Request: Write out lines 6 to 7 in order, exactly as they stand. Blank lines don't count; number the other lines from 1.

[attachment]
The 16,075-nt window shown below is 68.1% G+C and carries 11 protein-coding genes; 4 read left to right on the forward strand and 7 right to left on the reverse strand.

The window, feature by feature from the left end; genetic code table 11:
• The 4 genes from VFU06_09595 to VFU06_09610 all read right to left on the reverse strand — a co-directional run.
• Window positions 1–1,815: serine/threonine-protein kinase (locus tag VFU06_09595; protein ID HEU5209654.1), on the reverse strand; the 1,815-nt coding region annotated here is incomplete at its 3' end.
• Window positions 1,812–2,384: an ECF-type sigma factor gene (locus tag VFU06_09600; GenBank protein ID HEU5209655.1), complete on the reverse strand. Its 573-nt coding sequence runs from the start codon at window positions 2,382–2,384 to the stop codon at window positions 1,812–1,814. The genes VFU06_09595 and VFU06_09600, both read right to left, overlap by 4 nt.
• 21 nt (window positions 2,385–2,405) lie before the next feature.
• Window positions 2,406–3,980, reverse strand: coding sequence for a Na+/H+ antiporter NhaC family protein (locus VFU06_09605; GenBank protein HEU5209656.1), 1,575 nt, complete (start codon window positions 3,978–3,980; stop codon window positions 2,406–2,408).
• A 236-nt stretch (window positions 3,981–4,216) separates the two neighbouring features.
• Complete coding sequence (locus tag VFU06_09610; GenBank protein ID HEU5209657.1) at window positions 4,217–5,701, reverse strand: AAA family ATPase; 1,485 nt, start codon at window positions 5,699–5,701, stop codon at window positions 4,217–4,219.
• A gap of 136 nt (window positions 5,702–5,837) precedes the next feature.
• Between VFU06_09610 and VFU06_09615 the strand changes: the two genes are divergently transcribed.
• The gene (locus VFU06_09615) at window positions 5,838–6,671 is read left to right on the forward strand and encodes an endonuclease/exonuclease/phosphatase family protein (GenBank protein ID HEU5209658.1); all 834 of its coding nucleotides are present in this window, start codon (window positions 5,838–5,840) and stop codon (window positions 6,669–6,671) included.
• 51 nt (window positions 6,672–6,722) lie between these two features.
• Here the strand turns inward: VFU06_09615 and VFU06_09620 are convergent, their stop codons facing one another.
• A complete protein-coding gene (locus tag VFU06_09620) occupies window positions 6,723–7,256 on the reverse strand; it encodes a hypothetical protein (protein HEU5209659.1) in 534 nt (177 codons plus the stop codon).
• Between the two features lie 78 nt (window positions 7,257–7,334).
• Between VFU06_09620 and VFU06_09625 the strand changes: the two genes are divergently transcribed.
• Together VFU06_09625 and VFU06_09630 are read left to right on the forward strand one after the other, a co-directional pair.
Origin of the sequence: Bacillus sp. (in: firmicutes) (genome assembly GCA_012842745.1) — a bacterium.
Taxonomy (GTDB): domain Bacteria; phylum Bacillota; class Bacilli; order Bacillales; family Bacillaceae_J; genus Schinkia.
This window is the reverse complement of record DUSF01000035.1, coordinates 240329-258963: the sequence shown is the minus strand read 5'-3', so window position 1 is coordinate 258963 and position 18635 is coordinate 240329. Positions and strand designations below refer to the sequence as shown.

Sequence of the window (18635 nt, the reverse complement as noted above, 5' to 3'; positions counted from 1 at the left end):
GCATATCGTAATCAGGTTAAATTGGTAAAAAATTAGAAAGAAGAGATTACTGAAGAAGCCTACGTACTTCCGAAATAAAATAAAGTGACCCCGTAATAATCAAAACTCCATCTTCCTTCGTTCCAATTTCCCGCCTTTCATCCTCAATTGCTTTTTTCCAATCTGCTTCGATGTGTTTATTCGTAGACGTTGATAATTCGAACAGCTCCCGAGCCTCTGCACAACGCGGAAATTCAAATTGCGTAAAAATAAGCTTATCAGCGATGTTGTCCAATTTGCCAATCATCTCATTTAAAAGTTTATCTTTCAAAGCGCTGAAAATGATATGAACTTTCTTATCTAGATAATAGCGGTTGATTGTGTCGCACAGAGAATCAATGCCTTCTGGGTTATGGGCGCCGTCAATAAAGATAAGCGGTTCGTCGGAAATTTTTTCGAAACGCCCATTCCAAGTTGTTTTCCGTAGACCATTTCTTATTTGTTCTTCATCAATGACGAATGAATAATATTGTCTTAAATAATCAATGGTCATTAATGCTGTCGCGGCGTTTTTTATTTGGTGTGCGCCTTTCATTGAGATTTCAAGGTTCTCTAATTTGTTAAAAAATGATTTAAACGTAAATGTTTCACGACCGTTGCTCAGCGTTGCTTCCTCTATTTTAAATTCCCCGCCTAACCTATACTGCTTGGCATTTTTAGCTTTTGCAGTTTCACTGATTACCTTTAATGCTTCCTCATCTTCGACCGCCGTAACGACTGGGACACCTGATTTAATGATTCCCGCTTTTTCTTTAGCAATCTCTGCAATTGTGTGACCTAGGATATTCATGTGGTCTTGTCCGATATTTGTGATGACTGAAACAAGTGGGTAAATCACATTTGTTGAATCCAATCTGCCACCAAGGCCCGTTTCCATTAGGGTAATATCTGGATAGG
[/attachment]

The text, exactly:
• 21 nt (window positions 2,385–2,405) lie before the next feature.
• Window positions 2,406–3,980, reverse strand: coding sequence for a Na+/H+ antiporter NhaC family protein (locus VFU06_09605; GenBank protein HEU5209656.1), 1,575 nt, complete (start codon window positions 3,978–3,980; stop codon window positions 2,406–2,408).